On one outing, we were preparing, locally at least, to outrun an ensuing rainstorm that would meet or beat us to our destination. We, as we had not yet decided to ask for permission, “borrowed” supplies from the business as well as collecting the remnants of felled and sculpted trees. Loaded, the bed of the truck stacked with combustible materials, we made our way through Wadsworth, passed the chemical plant and through the small township of Matagorda. At our midway point we engaged the rainfall, which fell with an intense veracity and seemed to come from all directions.

We hoped, as we always had, that we would be able to manage to start a blaze that would last long enough for us to not only justify our trek, but also outlast the torrential rainfall we outran before reaching Matagorda. We rushed to the dunes and arrived at a location we felt suitable for the undertaking. Our habit was to dig a hole in the sand to protect the beginnings of our blaze from the incessant and continuous gusts of wind that would flow in from the ocean. Stacking smaller, easily combustible materials at the base and heaping bits and broken pieces of pallet wood atop that. In this instance we were at the will of the weather conditions and in a fury to make sure the fire would be set prior to the onslaught we imagined would be just behind us.


We were victorious, in that we were able to light the flame and secure a significant blaze. However, it was not much more than a moment after that we were in the middle of a rainstorm. We did our best to manage ourselves, knowing we would not find respite from the rainfall, but that we would not be much better should the fire lose its luster. We heaped plank after plank of the broken pallets onto the blaze hoping that the fire would cling to life as much as we desired to set ourselves near a source or warmth. For thirty minutes or more, we heaped piece after piece atop the mound keeping the flames in possession of a lickable source. Then suddenly, the rain clouds moved past and into the ocean, leaving us with very little remaining combustible materials to ensure for ourselves a restful place of warmth.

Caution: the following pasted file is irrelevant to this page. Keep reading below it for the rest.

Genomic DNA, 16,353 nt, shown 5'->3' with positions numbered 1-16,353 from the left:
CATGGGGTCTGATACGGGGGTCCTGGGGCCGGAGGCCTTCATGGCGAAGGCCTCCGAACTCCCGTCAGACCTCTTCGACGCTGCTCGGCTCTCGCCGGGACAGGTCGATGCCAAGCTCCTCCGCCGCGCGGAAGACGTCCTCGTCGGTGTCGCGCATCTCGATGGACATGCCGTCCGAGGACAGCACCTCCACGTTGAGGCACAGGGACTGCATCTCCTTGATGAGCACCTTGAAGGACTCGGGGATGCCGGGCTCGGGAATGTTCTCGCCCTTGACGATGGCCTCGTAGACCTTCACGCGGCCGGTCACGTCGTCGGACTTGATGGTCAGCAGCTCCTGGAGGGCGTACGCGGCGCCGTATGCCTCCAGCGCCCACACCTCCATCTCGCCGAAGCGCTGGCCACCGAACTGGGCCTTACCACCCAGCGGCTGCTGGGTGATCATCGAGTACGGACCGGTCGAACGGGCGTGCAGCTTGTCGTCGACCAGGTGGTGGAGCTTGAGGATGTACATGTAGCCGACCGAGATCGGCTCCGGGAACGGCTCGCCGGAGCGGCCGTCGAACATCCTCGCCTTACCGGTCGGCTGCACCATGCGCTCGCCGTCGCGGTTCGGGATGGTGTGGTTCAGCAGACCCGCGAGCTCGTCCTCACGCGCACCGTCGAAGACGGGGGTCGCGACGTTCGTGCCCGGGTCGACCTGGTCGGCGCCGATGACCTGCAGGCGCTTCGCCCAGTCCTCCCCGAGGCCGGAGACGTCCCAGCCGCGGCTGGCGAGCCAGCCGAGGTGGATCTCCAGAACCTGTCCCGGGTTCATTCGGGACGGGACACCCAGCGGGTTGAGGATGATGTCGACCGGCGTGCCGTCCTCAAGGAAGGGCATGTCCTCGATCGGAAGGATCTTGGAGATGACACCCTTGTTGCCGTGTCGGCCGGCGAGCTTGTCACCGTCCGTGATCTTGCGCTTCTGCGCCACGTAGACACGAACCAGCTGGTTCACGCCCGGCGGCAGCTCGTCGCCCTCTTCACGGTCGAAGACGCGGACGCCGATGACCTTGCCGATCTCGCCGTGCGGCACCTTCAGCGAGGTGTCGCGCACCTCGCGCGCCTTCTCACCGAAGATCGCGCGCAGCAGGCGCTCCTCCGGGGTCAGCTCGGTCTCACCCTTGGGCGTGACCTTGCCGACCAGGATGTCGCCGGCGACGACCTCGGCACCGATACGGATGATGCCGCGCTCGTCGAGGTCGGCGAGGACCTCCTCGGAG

It was an experience. We were able to outlast the torrent and were proud of having done so, at that. Our original plan, however unrealistic, was to outlast the rainfall and to continue into the evening with the remaining materials, leaving only when we were prepared and ready. Rejoiced in our efforts and drank cold beers in celebration of that realization. Not long after, however it is quite possibly my memory is lacking in its assumption of time passed, we were joined by additions to our group. To them we recanted our actions and the vigor with which we undertook the assignment. Ecstatic, we felt victorious over the elements, feeling as though we prevailed against the odds. Not simply meeting, passing through and beating the downpour, but to also have been able to secure a blaze and to also sustain that for the length it was present with us.


I could not recall whether those that arrived after our experience brought more to burn, but I am certain that we did not immediately leave following their arrival. It might have been due to our sheer want to rest within the moment, to share more communion with those present. For me, it felt like a test, and an surmountable setback that allowed for a greater sense of community with my friends. An experience that asked more than simply being present, but to be present and active within that experience.

For many of the fires I would be accompanied by my digital camera, a camera I was not often without. I documented many of our outings, making sure that should my memory fail, that there was a record of our gathering, the experiences and comradery we existed to make available for not just ourselves, but for anyone willing to sit through the pestering mosquitoes and the potential torrential downpour of a rainstorm. Bonds were made, friendships were initiated and investigated upon the shore, around the flames that licked upon the surfaces of those “borrowed” planks of pallets. Embers flowed into a deep darkness, sweeping themselves out of our presence, forever changed after having been charged with the task of providing warmth and the presentation of an opportunity to solidify and strengthen an idea of community within our network of friendships.